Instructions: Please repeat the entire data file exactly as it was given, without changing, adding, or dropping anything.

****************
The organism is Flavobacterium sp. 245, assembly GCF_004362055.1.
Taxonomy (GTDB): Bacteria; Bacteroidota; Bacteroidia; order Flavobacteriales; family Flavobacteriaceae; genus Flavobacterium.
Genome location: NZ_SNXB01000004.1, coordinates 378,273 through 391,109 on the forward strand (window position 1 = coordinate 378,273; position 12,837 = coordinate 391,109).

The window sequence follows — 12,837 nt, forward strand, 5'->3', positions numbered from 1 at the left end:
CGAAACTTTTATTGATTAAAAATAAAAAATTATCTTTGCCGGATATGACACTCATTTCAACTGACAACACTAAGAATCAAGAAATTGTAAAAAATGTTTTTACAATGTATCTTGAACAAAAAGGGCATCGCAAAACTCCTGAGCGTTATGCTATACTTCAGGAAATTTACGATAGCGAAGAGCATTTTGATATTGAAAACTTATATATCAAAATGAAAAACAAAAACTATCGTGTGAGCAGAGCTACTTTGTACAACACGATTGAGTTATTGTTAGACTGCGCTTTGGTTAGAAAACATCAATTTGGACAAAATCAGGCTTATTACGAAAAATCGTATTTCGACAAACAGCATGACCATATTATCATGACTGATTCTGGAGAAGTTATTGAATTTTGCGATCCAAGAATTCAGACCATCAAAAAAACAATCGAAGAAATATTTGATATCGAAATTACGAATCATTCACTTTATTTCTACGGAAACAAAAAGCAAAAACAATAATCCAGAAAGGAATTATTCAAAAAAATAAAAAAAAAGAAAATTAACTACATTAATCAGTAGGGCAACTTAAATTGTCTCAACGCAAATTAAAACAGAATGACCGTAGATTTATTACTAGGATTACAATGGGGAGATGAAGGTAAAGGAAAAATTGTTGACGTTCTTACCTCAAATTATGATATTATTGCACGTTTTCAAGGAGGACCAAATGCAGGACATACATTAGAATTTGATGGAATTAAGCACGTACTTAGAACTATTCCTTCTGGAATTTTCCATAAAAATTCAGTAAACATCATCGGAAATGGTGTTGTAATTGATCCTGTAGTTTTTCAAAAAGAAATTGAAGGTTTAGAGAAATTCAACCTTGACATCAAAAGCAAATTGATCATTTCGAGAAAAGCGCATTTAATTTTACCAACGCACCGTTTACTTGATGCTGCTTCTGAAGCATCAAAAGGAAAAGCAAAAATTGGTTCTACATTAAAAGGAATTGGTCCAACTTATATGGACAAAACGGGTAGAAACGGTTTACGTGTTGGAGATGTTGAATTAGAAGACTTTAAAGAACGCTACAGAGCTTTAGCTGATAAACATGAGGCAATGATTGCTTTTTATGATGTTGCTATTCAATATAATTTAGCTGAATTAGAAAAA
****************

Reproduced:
The organism is Flavobacterium sp. 245, assembly GCF_004362055.1.
Taxonomy (GTDB): Bacteria; Bacteroidota; Bacteroidia; order Flavobacteriales; family Flavobacteriaceae; genus Flavobacterium.
Genome location: NZ_SNXB01000004.1, coordinates 378,273 through 391,109 on the forward strand (window position 1 = coordinate 378,273; position 12,837 = coordinate 391,109).

The window sequence follows — 12,837 nt, forward strand, 5'->3', positions numbered from 1 at the left end:
CGAAACTTTTATTGATTAAAAATAAAAAATTATCTTTGCCGGATATGACACTCATTTCAACTGACAACACTAAGAATCAAGAAATTGTAAAAAATGTTTTTACAATGTATCTTGAACAAAAAGGGCATCGCAAAACTCCTGAGCGTTATGCTATACTTCAGGAAATTTACGATAGCGAAGAGCATTTTGATATTGAAAACTTATATATCAAAATGAAAAACAAAAACTATCGTGTGAGCAGAGCTACTTTGTACAACACGATTGAGTTATTGTTAGACTGCGCTTTGGTTAGAAAACATCAATTTGGACAAAATCAGGCTTATTACGAAAAATCGTATTTCGACAAACAGCATGACCATATTATCATGACTGATTCTGGAGAAGTTATTGAATTTTGCGATCCAAGAATTCAGACCATCAAAAAAACAATCGAAGAAATATTTGATATCGAAATTACGAATCATTCACTTTATTTCTACGGAAACAAAAAGCAAAAACAATAATCCAGAAAGGAATTATTCAAAAAAATAAAAAAAAAGAAAATTAACTACATTAATCAGTAGGGCAACTTAAATTGTCTCAACGCAAATTAAAACAGAATGACCGTAGATTTATTACTAGGATTACAATGGGGAGATGAAGGTAAAGGAAAAATTGTTGACGTTCTTACCTCAAATTATGATATTATTGCACGTTTTCAAGGAGGACCAAATGCAGGACATACATTAGAATTTGATGGAATTAAGCACGTACTTAGAACTATTCCTTCTGGAATTTTCCATAAAAATTCAGTAAACATCATCGGAAATGGTGTTGTAATTGATCCTGTAGTTTTTCAAAAAGAAATTGAAGGTTTAGAGAAATTCAACCTTGACATCAAAAGCAAATTGATCATTTCGAGAAAAGCGCATTTAATTTTACCAACGCACCGTTTACTTGATGCTGCTTCTGAAGCATCAAAAGGAAAAGCAAAAATTGGTTCTACATTAAAAGGAATTGGTCCAACTTATATGGACAAAACGGGTAGAAACGGTTTACGTGTTGGAGATGTTGAATTAGAAGACTTTAAAGAACGCTACAGAGCTTTAGCTGATAAACATGAGGCAATGATTGCTTTTTATGATGTTGCTATTCAATATAATTTAGCTGAATTAGAAAAA